top layers (424x640)

pinned layers

Here is the plate with all the layers pinned placed over the skirt to see if there needs to be any last minute tweaking. The layers were then sewn down and the red pineapple lace trim applied so it just peeked out from under each layer.  Excuse the terrible blue nail polish! I had been painting white gun tags to match the blue/green net of the sea witch tutu and I got carried away!

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catching the ruffles

The tiered ruffles need to be controlled a little so I just tacked them down from underneath the plate with my tagging guns and some lovely fine gun tags a recently found. Thanks to Karen Jackson for this fantastic technique of attaching and catching things!

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Draped sleeves

Instead of the sleeves just starting at the shoulder, I’ve brought them around to the front and popped a rosette on the bodice as a focal point to break up the black of the sleeves.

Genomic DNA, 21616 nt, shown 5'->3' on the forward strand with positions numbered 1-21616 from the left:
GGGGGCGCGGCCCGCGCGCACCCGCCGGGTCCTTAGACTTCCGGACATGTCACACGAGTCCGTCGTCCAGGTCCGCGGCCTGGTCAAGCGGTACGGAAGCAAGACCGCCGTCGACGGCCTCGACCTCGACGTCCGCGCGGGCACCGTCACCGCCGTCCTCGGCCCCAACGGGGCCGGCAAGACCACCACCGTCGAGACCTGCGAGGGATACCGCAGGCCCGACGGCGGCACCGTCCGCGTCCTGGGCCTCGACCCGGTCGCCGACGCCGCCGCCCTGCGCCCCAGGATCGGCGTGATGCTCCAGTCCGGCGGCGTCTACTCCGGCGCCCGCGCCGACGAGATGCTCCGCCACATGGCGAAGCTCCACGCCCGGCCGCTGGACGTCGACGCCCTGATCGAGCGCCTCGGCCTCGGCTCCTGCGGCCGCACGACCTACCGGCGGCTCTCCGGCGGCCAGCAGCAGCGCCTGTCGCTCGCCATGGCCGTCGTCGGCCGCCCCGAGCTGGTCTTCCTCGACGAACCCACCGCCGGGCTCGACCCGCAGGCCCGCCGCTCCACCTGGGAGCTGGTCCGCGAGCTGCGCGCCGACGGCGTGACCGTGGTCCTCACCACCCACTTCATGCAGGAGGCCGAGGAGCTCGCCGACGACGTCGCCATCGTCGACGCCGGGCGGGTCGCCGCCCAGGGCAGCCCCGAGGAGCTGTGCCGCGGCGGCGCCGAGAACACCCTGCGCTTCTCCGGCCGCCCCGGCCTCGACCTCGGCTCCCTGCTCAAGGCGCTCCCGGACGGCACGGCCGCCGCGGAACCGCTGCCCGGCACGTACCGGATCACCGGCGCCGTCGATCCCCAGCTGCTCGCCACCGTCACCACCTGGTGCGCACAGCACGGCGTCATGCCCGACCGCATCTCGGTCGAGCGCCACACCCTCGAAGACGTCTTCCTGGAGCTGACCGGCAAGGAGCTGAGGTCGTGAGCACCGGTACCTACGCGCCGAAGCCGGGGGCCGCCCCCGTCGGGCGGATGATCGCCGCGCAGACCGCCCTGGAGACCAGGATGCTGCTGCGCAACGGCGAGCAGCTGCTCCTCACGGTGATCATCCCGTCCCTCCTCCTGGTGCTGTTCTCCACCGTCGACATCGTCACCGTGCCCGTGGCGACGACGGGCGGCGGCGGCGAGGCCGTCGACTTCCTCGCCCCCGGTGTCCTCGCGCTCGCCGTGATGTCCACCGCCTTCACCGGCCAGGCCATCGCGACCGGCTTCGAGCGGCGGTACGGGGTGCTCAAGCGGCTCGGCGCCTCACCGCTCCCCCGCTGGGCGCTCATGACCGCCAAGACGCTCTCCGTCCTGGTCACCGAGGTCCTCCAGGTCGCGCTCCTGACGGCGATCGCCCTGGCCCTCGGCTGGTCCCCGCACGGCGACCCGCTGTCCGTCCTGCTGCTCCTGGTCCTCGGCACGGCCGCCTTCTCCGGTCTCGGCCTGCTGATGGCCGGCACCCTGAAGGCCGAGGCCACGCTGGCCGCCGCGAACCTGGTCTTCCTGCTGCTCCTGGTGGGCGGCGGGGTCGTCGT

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sleeves across back

And brought them across to the centre back. I guess they are more of an off the shoulder flounce than sleeves.

front 1 (424x640)




Sleeping Beauty

Last January I bought a beautiful piece of pink french lace decorated with seed beads and short bugle beads. The bugle beads give a lovely glimmer to the lace rather than the strong glitter you can get from sequins. I’ve been very pleased to use it in a tutu for a Sleeping Beauty variation. I’ve teamed it with a soft pink velvet.

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french lace and velvet